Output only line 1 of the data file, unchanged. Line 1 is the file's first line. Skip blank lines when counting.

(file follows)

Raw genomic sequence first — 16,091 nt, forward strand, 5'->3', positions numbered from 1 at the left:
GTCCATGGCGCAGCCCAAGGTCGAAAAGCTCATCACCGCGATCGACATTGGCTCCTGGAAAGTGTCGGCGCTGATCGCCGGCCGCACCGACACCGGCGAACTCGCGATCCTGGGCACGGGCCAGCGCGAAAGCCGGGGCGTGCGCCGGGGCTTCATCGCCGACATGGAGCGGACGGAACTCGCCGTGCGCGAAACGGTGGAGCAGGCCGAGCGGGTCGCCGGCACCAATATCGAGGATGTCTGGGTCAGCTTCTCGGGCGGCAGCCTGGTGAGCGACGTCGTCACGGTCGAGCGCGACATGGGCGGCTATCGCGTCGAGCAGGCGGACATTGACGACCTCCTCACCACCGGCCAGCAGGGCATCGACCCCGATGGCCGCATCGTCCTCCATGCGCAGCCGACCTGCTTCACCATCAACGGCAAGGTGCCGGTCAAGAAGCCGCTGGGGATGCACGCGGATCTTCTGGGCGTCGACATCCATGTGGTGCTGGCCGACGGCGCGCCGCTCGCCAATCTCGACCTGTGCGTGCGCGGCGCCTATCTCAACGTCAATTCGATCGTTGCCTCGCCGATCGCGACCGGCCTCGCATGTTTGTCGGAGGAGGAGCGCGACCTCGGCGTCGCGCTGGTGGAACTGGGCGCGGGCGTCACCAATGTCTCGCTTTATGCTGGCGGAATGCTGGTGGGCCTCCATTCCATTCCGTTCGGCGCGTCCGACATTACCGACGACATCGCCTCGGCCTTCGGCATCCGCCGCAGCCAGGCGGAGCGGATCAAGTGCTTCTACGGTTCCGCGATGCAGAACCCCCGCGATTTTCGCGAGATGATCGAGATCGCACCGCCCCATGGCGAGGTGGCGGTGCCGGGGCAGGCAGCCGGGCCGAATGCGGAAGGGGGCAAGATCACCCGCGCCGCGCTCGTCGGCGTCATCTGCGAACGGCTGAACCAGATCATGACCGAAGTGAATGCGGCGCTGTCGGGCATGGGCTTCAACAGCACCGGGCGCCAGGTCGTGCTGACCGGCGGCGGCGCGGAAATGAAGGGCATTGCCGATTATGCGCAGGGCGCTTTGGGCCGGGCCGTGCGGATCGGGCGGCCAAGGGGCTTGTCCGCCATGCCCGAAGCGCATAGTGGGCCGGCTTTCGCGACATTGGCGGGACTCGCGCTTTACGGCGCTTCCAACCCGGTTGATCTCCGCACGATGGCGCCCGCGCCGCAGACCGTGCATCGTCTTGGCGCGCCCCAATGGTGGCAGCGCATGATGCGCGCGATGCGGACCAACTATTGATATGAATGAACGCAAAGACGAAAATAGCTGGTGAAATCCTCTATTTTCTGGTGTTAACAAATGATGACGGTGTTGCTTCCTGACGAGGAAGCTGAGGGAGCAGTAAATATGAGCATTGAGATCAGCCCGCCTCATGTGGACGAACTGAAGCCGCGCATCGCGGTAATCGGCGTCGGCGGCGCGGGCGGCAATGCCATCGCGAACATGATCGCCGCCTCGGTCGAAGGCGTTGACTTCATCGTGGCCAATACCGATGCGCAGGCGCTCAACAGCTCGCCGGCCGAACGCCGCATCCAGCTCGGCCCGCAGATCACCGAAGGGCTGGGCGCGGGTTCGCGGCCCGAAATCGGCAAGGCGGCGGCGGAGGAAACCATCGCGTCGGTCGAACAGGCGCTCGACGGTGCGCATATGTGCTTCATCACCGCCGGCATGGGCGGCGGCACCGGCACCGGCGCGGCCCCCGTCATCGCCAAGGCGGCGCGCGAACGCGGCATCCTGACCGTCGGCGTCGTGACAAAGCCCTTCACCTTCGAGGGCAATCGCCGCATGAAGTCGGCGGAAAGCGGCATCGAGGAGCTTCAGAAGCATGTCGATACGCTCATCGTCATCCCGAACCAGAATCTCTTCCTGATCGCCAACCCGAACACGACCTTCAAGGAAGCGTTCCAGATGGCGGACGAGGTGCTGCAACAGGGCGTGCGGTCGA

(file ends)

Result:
Raw genomic sequence first — 16,091 nt, forward strand, 5'->3', positions numbered from 1 at the left: